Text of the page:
Maastricht University is partner in two new Horizon 2020 projects, one around risk governance (RiskGONE, project no. 814425) and the other about predictive toxicology (NanoSolveIT, project no. 814572) of nanomaterials. Our own vision is to have risk governance fully transparent and explicitly linked to the underlying reasoning, choices, and, basically, all experiments. The missions of these two projects can be summarized as streamlining the process to research governance (RiskGONE) and the support decision making with cutting edge (computational) predictive toxicology (NanoSolveIT). This involves access to underlying data (experimental and computational), explaining why FAIR is a clear theme in both projects, as well as understanding how nanomaterials interact with living organisms, explaining where the systems biology comes in. This presentation will give an informal overview of the tasks that our BiGCaT team in these two projects, and how they link to our other projects.
18 April 2019 – Dr. Serena Bonaretti
Title: Transparent research: Open-access data, reproducible workflows, and interactive publications
Open science and reproducible research have progressively gained attention in the scientific community as the main concepts to practice transparent and rigorous research. They are fundamental to assess the value of scientific claims, build on previous work with reliability and efficiency, and strengthen collaborations to improve and expand robust scientific workflows. In this new context, papers, intended as the tool we use to communicate our findings to our peers, are evolving to become more interactive by including links to data and code repositories for reproducibility. In this talk, I will discuss definitions and principles related to transparent research, and I will provide some guidelines on how to deliver open-access data, reproducible workflows, and interactive publications.
28 Feb 2019 – Prof. Dr. Chris. Evelo / Dr. Friederike Ehrhart
Title: A cross-omics analysis work package in the European Joint Programme on Rare Diseases (EJP-RD)
The day after this talk, February 29, is #RareDiseaseDay (yes, a rare day indeed 😉 ). We thought this would be a nice occasion to tell you about the new EJP-RD, a large project that will support research in rare disease aiming to substantially improve diagnosis and treatment. EJP RD is a 5-year project, it has 85 partners in 33 different European and non-European countries and the total budget is about 110M Euro; part of that reserved for calls opened by the project itself. One of the main pillars of this project will develop and test a bioinformatics framework and infrastructure for rare diseases. It will use earlier ELIXIR experiences on FAIR data and BBMRI experiences with private patient data catalogues, and EJP RD was already selected as a new driver project for the Global Alliance for Genomics and Health (GA4GH). After all that data organisation we will apply bioinformatics interoperability approaches for integrative data evaluation. The work package on this latter cross-omics and data integration approach is lead by the Department for Bioinformatics at UM.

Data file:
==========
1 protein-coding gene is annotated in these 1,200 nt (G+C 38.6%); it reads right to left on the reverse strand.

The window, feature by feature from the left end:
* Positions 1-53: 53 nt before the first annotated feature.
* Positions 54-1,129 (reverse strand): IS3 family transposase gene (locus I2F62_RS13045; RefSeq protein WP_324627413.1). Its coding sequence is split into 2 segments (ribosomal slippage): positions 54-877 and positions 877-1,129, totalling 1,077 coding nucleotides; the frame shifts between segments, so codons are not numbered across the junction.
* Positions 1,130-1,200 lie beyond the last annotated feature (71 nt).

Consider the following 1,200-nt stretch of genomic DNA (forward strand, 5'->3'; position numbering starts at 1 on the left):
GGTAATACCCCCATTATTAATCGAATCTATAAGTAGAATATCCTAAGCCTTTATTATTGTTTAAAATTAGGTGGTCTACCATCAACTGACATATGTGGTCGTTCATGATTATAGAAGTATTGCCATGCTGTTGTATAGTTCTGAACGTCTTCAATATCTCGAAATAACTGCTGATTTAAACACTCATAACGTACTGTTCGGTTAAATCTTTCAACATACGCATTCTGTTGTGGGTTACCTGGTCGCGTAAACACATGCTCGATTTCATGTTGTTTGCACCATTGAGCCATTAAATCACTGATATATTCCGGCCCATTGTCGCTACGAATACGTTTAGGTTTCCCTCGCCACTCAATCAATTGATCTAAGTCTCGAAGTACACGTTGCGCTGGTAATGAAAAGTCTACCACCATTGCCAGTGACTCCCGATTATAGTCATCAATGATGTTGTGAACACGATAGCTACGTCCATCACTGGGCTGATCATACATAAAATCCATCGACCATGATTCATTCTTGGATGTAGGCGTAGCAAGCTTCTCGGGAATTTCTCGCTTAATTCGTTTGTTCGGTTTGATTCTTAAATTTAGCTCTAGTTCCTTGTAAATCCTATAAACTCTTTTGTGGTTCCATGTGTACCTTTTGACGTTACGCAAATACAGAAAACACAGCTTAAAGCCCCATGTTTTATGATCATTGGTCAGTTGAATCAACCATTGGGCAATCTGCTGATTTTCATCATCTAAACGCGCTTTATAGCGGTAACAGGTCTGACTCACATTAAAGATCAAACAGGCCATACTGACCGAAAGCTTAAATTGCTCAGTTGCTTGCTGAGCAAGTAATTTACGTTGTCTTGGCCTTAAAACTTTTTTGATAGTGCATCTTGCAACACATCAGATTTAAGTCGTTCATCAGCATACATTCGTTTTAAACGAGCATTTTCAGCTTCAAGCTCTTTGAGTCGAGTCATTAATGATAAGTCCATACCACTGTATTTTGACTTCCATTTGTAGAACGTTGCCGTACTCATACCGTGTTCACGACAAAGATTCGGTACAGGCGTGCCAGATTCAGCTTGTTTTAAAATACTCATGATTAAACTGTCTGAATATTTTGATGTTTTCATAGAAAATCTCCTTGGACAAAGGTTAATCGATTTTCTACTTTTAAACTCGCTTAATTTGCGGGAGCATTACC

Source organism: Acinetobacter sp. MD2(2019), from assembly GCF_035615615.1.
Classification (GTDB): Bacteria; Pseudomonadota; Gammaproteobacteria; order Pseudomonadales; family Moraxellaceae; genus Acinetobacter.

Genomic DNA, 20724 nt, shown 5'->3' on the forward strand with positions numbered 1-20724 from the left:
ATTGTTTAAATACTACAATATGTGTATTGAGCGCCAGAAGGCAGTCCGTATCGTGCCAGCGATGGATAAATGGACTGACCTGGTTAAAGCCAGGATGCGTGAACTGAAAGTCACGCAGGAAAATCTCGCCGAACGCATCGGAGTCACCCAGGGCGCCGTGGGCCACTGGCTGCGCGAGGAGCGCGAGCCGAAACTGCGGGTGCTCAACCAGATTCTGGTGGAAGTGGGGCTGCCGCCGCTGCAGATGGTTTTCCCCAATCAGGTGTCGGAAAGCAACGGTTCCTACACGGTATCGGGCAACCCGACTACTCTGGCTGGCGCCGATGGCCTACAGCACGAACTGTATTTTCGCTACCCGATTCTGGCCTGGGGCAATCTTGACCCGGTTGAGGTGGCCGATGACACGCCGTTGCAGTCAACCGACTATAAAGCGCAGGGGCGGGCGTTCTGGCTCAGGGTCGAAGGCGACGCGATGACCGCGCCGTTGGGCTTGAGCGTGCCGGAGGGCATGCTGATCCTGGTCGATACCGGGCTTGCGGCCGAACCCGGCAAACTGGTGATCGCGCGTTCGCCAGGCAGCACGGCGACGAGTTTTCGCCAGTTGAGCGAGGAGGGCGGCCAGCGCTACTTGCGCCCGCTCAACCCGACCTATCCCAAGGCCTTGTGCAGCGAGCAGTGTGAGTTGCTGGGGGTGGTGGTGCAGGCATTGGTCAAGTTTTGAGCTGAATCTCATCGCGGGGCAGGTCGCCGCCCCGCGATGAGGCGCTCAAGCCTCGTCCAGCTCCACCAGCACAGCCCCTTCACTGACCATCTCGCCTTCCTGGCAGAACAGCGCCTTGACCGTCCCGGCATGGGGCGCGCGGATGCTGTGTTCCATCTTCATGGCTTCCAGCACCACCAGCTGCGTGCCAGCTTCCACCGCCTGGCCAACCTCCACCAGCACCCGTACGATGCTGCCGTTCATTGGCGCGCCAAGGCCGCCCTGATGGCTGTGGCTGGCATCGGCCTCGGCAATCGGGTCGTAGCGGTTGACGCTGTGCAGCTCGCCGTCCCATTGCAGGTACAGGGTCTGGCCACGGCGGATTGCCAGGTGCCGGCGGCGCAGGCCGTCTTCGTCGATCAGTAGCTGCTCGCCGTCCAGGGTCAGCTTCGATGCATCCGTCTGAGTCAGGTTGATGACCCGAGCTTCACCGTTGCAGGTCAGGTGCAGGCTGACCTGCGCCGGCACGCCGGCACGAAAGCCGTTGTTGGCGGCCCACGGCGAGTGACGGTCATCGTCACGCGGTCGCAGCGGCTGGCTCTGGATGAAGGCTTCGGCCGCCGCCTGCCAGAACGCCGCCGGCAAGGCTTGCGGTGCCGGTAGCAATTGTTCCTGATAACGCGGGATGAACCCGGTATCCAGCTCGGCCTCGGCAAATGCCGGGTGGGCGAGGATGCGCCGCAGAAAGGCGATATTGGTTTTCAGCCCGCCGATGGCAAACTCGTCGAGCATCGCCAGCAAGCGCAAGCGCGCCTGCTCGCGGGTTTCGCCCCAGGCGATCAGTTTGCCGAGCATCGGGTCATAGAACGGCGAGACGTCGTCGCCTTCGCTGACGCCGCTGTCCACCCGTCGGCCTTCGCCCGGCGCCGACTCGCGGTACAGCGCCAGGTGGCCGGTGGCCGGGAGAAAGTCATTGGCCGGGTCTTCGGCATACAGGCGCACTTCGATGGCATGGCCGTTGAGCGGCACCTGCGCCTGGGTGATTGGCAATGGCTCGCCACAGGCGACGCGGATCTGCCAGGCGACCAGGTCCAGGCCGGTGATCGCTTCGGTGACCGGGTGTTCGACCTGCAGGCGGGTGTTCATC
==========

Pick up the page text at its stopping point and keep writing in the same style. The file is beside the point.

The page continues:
Next to tool development, this work will include the following steps:
- Create disease-specific pathways on a new WikiPathways rare disease portal (see http:///raredisease.wikipathways.org for the first version). This will be done based on database and literature evaluation and in collaboration with existing European expert networks (ERNs), quite a few of these are also active in our MUMC.
- Evaluate omics and other relevant data-availability on selected rare diseases and perform pathway (enrichment) analysis (likely already improving understanding of disease mechanisms. Omics data types already identified include genomics (largely exomes and single gene variants), transcriptomics and metabolomics.
- We will combine affected pathways into data and knowledge supported rare disease networks, evaluate these for things like active nodes and make them available on NDEX.
- Allow extension of these networks with relevant regulatory information (e.g. transcription factors and miRNAs) and where available evaluate data on such regulatory factors.
- Use the networks to evaluate drug targets and thus come up with ideas for drug repurposing with some special interest in orphan drugs (building on our IMI collaborations).
- Evaluate the network for intrinsic lifestyle factors (e.g. micronutrients present in or known to affect the networks) or processes known to be affected by exercise (building on our NuGO and other nutrition-related collaborations).
- Allow extension with external environmental factors like chemical exposure (toxicology) and evaluate overlap with so-called adverse outcome pathways (building on toxicology collaborations).
- Create complete workflows and make these available, including component containers and specific networks resulting from the analysis.
In this project, we will collaborate with various partners, The ones with central roles are: Franz Schaefer (WP co-lead, Heidelberg representing the ERN research group, Peter-Bram t Hoen (leads proof of principle task, RUMC Nijmegen, Marco Roos (link to FAIR work, LUMC Leiden), Anais Baudot (nutrient evaluation in networks, INSERM-AMU, Aix en Provence), Alberto Mantovani (toxicology evaluation, Istituto Superiore di Sanita (ISS), Rome), plus currently about 20 other participants. It will probably be clear that the project also links to most, if not all, activities that we currently have at BiGCaT. We expect that this project can thus also become a driver project for the department as a whole making the interlinks between various activities more tangible.